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It's a little crazy to think that Marvel Studios is spending hundreds of millions of dollars in production and advertising costs to put out a movie about characters nobody has heard of -- much less when those characters include a living tree and a talking, gun-toting raccoon. Then again, these guys might be strange for the movies, but for comic fans, the Guardians of the Galaxy are pretty tame. If you take the last 50 years of superhero teams into account, there are tons of weird groups out there that make the Guardians look like Walmart greeters. We've compiled a list of the most misfit-y of misfits below.

 

5. Secret Six

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"Hero" might be stretching it for these loosely-affiliated mercenaries. Now that you mention it, "team" is also debatable. Though one or two slots on the roster fluctuated here and there, the Secret Six's core team usually included Batman villains Deadshot and Bane, Vandal Savage's daughter Scandal and the contortionist Ragdoll. There was a lot of inter-office politics (i.e. stabbings) over who was the leader of the group but everyone is being honest with themselves, there could only ever be one: The goddamn Catman.

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Yes, there is a Catman and he exists. Yes, on a scale of suckitude, the very idea of Catman is somewhere between the Wonder Twins and Scrappy-Doo. As hard as it might be to believe, Catman is a complete and utter badass. He went on some vision quest in Africa, had a life-altering experience, maybe did a juice cleanse or something -- whatever happened, he came back a man capable of punching Batman in the mouth. The weirdest thing about Secret Six isn't its eclectic cast or the story revolving around a Get Out of Hell Free Card; it's that this comic will compel you to be Catman for Halloween.

 

4. Champions

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In 1975, a group of Marvel editors and writers got together, pulled darts out of a hat and threw them at dice to see which coins they would flip, and a superhero team was formed. Consisting of X-Men regulars Iceman and Angel, Ghost Rider, Black Widow and Marvel's version of Hercules, the team is one of the most random and mismatched ever. Any reason for these characters to be together is completely arbitrary. They're fictional characters and all, so technically they can do whatever they want, but come on. Iceman and Hercules probably aren't even Facebook friends.

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The book only lasted about a year and a half, probably thanks in part because there's no rhyme or reason to the team composition. At least with guys like Deadpool and Cable you get a sweet Odd Couple/will-they-won't-they thing going on, but what the hell can you do with a Ghost Rider/Black Widow team-up? Have them get chased by giant bees controlled by Orko from Masters of the Universe? The Avengers are together because they're best-in-class, the X-Men because they all share the stigma of mutation, but the Champions are a team because Marvel had a bunch of B and C-listers lying around gathering dust. Even without the various Fox/Disney rights issues, a Champions film is less likely than Tyler Perry's Madea vs. Bilbo Baggins.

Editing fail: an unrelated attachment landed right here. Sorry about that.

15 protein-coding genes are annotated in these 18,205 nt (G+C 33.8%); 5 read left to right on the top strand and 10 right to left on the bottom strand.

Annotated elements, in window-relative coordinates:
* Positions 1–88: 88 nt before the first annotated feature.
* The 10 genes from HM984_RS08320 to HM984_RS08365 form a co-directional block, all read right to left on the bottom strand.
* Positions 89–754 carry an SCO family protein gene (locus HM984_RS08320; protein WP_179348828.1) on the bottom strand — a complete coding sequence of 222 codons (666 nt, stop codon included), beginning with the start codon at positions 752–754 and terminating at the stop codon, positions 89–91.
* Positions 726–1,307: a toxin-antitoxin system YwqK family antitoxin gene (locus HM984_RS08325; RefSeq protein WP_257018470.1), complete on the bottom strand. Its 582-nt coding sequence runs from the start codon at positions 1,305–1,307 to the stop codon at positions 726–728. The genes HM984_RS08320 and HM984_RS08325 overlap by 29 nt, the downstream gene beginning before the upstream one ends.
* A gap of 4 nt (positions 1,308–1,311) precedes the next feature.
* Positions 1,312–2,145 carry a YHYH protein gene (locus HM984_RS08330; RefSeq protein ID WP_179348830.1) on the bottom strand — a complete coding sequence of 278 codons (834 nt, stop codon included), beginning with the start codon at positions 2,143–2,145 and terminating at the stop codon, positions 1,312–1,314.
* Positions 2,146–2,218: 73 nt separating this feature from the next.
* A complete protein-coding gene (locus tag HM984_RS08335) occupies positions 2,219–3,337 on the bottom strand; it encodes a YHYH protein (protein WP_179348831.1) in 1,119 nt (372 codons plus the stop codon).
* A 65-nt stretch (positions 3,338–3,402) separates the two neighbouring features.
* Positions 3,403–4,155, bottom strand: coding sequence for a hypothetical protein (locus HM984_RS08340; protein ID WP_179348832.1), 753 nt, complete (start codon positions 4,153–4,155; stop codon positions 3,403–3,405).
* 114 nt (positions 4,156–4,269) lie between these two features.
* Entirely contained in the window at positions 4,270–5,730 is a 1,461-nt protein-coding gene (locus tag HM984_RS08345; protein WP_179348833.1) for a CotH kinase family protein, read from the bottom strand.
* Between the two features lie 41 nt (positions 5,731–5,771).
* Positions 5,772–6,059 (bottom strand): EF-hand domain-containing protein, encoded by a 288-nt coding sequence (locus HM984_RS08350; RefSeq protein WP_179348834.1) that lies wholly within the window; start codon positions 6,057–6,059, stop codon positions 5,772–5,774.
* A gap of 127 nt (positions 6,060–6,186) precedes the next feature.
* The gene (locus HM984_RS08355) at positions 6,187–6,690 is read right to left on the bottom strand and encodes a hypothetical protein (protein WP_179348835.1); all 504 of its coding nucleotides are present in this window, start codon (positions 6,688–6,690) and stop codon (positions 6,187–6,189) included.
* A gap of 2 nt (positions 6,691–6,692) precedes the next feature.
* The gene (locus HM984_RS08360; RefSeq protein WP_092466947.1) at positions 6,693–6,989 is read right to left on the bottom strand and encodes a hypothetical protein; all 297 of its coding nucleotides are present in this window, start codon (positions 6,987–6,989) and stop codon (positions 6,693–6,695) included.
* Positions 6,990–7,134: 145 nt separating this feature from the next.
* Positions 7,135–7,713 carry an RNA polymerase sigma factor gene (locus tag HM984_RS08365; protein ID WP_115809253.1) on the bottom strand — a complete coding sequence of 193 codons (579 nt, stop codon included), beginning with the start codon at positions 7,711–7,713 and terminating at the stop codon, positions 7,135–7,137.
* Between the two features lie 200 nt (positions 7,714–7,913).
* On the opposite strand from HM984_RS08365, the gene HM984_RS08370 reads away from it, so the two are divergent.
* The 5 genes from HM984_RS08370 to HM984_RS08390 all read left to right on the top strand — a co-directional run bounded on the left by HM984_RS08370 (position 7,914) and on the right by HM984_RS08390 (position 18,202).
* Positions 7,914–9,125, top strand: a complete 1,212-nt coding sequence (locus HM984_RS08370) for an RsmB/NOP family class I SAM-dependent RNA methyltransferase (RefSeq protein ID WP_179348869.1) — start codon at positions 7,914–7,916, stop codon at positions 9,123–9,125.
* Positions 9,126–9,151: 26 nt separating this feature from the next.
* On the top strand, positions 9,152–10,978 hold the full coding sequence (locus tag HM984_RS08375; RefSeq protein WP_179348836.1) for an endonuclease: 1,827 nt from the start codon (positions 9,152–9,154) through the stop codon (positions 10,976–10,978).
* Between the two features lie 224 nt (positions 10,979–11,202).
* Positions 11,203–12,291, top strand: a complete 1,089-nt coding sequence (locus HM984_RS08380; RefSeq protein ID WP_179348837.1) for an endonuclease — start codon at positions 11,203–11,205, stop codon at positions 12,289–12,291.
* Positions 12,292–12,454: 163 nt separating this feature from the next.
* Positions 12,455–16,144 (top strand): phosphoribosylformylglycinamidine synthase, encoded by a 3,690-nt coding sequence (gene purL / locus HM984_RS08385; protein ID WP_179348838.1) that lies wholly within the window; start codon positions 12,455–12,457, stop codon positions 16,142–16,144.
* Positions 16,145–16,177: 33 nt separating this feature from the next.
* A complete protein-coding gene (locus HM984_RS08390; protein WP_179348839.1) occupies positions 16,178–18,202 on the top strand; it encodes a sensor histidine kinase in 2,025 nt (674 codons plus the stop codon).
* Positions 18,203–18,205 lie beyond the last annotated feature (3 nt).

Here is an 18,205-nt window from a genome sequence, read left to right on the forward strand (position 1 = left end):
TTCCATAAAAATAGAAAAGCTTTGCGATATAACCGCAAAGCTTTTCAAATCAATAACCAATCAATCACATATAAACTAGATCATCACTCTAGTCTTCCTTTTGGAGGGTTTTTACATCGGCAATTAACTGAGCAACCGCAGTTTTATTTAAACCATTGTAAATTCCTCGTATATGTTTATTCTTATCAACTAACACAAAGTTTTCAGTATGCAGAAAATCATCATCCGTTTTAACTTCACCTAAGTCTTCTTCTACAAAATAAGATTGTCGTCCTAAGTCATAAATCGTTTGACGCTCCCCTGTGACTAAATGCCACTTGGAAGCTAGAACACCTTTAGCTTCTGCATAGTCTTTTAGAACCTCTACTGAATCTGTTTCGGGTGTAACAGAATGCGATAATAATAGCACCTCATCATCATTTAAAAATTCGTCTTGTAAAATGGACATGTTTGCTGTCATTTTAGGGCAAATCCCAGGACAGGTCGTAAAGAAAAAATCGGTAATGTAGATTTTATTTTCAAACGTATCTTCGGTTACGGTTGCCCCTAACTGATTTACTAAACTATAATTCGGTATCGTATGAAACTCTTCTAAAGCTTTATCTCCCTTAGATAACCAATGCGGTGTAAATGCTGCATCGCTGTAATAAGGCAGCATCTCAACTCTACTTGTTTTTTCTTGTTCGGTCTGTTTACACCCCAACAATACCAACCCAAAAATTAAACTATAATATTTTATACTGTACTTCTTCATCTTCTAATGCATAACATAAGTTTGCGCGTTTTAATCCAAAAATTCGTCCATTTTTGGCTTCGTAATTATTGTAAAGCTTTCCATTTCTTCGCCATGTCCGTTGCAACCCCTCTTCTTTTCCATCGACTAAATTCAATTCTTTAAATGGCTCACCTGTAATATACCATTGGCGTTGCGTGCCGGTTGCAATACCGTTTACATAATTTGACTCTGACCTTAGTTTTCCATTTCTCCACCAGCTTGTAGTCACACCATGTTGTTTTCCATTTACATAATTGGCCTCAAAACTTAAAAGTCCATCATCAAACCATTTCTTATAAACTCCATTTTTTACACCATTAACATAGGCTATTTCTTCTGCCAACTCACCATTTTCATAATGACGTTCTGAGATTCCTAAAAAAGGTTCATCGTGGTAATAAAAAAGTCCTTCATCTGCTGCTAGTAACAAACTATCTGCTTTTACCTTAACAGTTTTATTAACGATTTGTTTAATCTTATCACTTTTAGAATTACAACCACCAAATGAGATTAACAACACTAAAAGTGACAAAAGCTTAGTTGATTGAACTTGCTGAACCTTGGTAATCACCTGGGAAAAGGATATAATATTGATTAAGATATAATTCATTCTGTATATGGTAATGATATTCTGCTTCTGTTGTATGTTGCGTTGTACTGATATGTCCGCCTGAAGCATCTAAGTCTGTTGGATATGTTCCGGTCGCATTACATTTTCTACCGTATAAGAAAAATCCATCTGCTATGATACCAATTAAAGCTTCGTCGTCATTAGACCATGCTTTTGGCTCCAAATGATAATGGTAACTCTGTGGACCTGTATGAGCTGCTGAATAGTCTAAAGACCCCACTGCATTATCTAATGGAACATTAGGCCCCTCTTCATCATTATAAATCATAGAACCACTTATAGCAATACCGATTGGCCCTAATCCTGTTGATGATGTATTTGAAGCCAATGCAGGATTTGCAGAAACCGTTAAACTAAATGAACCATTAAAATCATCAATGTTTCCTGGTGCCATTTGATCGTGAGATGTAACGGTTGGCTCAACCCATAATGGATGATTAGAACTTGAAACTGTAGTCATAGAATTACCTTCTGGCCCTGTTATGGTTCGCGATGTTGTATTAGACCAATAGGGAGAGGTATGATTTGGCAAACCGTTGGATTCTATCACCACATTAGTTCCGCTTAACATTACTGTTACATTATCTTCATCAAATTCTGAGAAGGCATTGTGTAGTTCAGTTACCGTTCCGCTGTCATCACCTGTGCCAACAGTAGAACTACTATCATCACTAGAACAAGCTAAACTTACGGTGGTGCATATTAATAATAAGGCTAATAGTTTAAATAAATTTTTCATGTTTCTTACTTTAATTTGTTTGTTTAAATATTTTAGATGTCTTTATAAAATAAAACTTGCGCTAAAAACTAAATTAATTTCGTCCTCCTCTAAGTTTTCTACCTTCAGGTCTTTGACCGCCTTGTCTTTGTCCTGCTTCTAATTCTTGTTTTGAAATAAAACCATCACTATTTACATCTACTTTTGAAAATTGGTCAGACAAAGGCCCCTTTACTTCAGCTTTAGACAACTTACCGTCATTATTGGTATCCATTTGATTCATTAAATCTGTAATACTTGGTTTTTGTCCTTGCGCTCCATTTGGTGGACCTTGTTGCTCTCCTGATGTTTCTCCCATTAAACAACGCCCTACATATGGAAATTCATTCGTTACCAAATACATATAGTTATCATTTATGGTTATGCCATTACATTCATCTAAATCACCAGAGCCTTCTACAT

3. Deadpool Corps

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Kids love that Deadpool. The wisecracking mercenary is so popular that at one point Marvel was putting out no less than four different monthly Deadpool comic books. Given the title character's fondness for breaking the fourth wall, you could interpret that as a brilliant commentary of the over-saturation of certain superheroes on today's stands (we're lookin' at you, bub). Of course, that might be giving too much credit to a guy whose punchlines often end in "chimichanga."

Besides the main Merc with a Mouth, the Deadpool Corps consists of inevitable Rule 63 Lady Deadpool, as well as the self-explanatory Kidpool and Dogpool. Headpool, the disembodied noggin of un-Deadpool from Marvel Zombies rounds out the group because Congress still won't repeal 2009's A Zombie in Every Comic Book Act.

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Deadpool is known for talking to himself, and sometimes there's more than one voice in his head. In Deadpool Corps, these multiple personalities are manifested in living beings that happen to think he's a moron -- and this is coming from people who are Deadpools.  Again, thanks to the ambiguous nature of the character, you could see this as a reflection of Deadpool's own deep-seated hatred for himself. Or maybe it's just because someone needs to be the straight man so the comedy character can have someone to bounce his jokes off of. Deadpool Corps is either art or a shameless attempt at creating a new toy line for grown men. Maybe both.